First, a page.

== Introduction ==
In many religious systems worshiping idols and icons are considered primitive or even worse condemned as satanic devil worship. The Christians quote Moses from the one of the ten commandments which condemns worshiping an imaginary form of God. So is Vedic deity worship mere idol worship? Lets examine.

== Deities in Vedic theology ==
Deities, called murtis in Sanskrit, are an important part of Vedic temples and the Vedic tradition, but what is the significance of Deities and Deity worship? One thing to understand is that all the images of the Deities in the Vedic pantheon, as found in the temples, are made according to explicit details and instructions found in the Vedic texts called Shilpa Shastras. From these instructions we find the means to portray the proper stance, hand gestures, and other factors in the image of the Deity. In this way, Deities are not formed according to whim but in compliance to the scriptural regulations. Then they are installed in the temple in an elaborate ceremony known as Prana-pratishta, wherein the divine personalities are called to appear in the form of the Deity. Some of the Deities are demigods, while others, such as Krishna, Vishnu, Ramachandra, are of the Supreme Being.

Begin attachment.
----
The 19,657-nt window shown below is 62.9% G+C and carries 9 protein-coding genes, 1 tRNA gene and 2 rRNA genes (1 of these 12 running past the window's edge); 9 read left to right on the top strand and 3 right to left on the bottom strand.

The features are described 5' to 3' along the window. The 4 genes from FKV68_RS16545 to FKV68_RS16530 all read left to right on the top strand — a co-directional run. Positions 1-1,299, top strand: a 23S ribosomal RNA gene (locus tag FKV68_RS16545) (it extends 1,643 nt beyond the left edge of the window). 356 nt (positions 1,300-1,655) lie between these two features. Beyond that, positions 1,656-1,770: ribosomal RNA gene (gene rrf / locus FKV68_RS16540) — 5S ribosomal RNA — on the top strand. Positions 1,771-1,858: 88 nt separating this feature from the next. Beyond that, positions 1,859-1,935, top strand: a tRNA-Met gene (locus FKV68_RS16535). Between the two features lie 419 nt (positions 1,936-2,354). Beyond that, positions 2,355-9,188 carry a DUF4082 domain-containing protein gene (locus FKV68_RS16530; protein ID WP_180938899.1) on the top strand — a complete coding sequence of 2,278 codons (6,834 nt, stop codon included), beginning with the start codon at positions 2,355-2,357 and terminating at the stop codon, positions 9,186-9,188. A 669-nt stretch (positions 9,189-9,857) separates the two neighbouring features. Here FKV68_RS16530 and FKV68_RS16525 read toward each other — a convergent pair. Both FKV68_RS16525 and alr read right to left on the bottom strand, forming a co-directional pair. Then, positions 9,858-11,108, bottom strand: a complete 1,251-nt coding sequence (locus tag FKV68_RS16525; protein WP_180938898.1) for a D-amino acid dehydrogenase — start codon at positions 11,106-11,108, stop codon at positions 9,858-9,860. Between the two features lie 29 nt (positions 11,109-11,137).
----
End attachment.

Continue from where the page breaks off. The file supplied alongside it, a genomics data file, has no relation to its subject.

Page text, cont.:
== Idol Worship and the associated stigma ==
Some people, however, do not believe that God has a form. But many verses in the [ Puranas] and, particularly, the Brahma-samhita establish that the Supreme Being does have a specific form. These texts also describe His variegated features, which include His spiritual shape, characteristics, beauty, strength, intelligence, activities, etc. Therefore, it is considered that the authorized Deities of the Supreme that are shaped according to these descriptions provide a view of the personal form of God.